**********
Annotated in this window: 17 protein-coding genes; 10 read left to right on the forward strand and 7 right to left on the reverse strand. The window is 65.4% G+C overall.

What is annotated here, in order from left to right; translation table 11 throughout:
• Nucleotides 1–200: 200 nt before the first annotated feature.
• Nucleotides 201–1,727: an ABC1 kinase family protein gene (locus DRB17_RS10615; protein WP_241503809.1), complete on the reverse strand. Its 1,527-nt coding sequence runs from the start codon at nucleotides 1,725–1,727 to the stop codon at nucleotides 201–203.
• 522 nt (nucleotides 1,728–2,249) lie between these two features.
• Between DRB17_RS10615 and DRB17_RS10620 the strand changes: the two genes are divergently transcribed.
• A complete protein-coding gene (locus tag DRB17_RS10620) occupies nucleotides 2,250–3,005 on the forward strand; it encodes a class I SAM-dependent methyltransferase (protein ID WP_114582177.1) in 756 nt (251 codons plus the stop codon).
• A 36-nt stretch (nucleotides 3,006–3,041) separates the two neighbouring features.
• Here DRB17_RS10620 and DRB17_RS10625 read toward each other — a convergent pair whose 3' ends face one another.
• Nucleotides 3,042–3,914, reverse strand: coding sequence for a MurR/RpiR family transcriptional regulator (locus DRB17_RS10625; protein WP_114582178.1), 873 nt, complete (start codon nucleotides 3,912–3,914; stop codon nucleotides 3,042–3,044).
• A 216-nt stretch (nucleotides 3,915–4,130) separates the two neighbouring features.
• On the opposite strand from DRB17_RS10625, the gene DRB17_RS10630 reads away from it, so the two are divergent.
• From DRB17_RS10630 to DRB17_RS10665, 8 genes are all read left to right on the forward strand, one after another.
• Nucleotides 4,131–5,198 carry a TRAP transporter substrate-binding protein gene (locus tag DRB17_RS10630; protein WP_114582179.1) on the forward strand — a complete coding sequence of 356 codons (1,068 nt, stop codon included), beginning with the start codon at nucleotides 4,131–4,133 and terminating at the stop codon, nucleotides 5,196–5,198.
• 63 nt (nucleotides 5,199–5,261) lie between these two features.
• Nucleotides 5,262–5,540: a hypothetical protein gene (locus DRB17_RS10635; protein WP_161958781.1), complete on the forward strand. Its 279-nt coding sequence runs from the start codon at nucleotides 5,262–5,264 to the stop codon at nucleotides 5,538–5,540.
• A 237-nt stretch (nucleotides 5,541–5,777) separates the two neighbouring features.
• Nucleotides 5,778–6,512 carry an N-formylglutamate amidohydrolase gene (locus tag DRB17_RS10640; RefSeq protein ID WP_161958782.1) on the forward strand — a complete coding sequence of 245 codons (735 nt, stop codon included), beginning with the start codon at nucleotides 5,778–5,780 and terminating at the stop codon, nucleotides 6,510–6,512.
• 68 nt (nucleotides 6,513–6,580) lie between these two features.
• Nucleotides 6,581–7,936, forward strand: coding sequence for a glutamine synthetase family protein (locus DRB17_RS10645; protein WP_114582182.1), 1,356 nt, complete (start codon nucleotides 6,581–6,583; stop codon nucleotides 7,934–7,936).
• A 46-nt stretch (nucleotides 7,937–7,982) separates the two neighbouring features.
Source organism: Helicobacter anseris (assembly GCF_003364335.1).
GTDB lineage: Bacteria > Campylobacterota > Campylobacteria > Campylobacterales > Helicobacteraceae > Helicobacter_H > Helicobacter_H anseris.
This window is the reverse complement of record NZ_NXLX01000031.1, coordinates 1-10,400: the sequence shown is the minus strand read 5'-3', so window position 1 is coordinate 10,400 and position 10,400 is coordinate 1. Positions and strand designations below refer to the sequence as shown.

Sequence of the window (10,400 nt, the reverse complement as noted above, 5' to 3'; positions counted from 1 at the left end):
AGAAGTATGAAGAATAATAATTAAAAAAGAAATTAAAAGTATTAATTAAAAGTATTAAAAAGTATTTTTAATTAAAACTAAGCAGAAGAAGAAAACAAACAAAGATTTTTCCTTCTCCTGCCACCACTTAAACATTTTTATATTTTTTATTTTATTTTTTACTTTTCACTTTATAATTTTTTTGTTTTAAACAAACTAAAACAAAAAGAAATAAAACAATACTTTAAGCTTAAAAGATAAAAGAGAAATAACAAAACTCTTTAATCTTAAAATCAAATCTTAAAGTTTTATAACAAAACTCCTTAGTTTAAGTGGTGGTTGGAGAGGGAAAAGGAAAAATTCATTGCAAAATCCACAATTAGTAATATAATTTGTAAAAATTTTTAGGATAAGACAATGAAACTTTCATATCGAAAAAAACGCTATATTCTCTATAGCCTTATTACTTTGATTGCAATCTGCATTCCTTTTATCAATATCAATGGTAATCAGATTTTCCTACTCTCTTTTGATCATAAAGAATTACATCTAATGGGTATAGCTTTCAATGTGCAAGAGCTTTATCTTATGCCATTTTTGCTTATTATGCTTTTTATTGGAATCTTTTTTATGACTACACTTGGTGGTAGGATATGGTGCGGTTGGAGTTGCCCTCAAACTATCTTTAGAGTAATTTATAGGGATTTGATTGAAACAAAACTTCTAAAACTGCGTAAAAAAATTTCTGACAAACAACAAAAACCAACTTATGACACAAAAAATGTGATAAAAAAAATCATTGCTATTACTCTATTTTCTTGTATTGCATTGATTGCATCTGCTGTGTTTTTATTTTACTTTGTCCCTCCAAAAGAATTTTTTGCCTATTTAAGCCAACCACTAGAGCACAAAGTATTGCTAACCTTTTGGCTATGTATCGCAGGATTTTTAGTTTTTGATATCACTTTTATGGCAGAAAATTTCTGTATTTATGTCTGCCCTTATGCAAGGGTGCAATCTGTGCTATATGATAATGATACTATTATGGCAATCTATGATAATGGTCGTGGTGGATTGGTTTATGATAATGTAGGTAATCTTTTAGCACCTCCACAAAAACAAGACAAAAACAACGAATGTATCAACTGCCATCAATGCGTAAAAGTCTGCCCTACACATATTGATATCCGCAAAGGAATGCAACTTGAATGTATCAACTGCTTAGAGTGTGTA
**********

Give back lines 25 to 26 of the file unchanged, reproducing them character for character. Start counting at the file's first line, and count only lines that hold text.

Sequence of the window (10,400 nt, the reverse complement as noted above, 5' to 3'; positions counted from 1 at the left end):
AGAAGTATGAAGAATAATAATTAAAAAAGAAATTAAAAGTATTAATTAAAAGTATTAAAAAGTATTTTTAATTAAAACTAAGCAGAAGAAGAAAACAAACAAAGATTTTTCCTTCTCCTGCCACCACTTAAACATTTTTATATTTTTTATTTTATTTTTTACTTTTCACTTTATAATTTTTTTGTTTTAAACAAACTAAAACAAAAAGAAATAAAACAATACTTTAAGCTTAAAAGATAAAAGAGAAATAACAAAACTCTTTAATCTTAAAATCAAATCTTAAAGTTTTATAACAAAACTCCTTAGTTTAAGTGGTGGTTGGAGAGGGAAAAGGAAAAATTCATTGCAAAATCCACAATTAGTAATATAATTTGTAAAAATTTTTAGGATAAGACAATGAAACTTTCATATCGAAAAAAACGCTATATTCTCTATAGCCTTATTACTTTGATTGCAATCTGCATTCCTTTTATCAATATCAATGGTAATCAGATTTTCCTACTCTCTTTTGATCATAAAGAATTACATCTAATGGGTATAGCTTTCAATGTGCAAGAGCTTTATCTTATGCCATTTTTGCTTATTATGCTTTTTATTGGAATCTTTTTTATGACTACACTTGGTGGTAGGATATGGTGCGGTTGGAGTTGCCCTCAAACTATCTTTAGAGTAATTTATAGGGATTTGATTGAAACAAAACTTCTAAAACTGCGTAAAAAAATTTCTGACAAACAACAAAAACCAACTTATGACACAAAAAATGTGATAAAAAAAATCATTGCTATTACTCTATTTTCTTGTATTGCATTGATTGCATCTGCTGTGTTTTTATTTTACTTTGTCCCTCCAAAAGAATTTTTTGCCTATTTAAGCCAACCACTAGAGCACAAAGTATTGCTAACCTTTTGGCTATGTATCGCAGGATTTTTAGTTTTTGATATCACTTTTATGGCAGAAAATTTCTGTATTTATGTCTGCCCTTATGCAAGGGTGCAATCTGTGCTATATGATAATGATACTATTATGGCAATCTATGATAATGGTCGTGGTGGATTGGTTTATGATAATGTAGGTAATCTTTTAGCACCTCCACAAAAACAAGACAAAAACAACGAATGTATCAACTGCCATCAATGCGTAAAAGTCTGCCCTACACATATTGATATCCGCAAAGGAATGCAACTTGAATGTATCAACTGCTTAGAGTGTGTA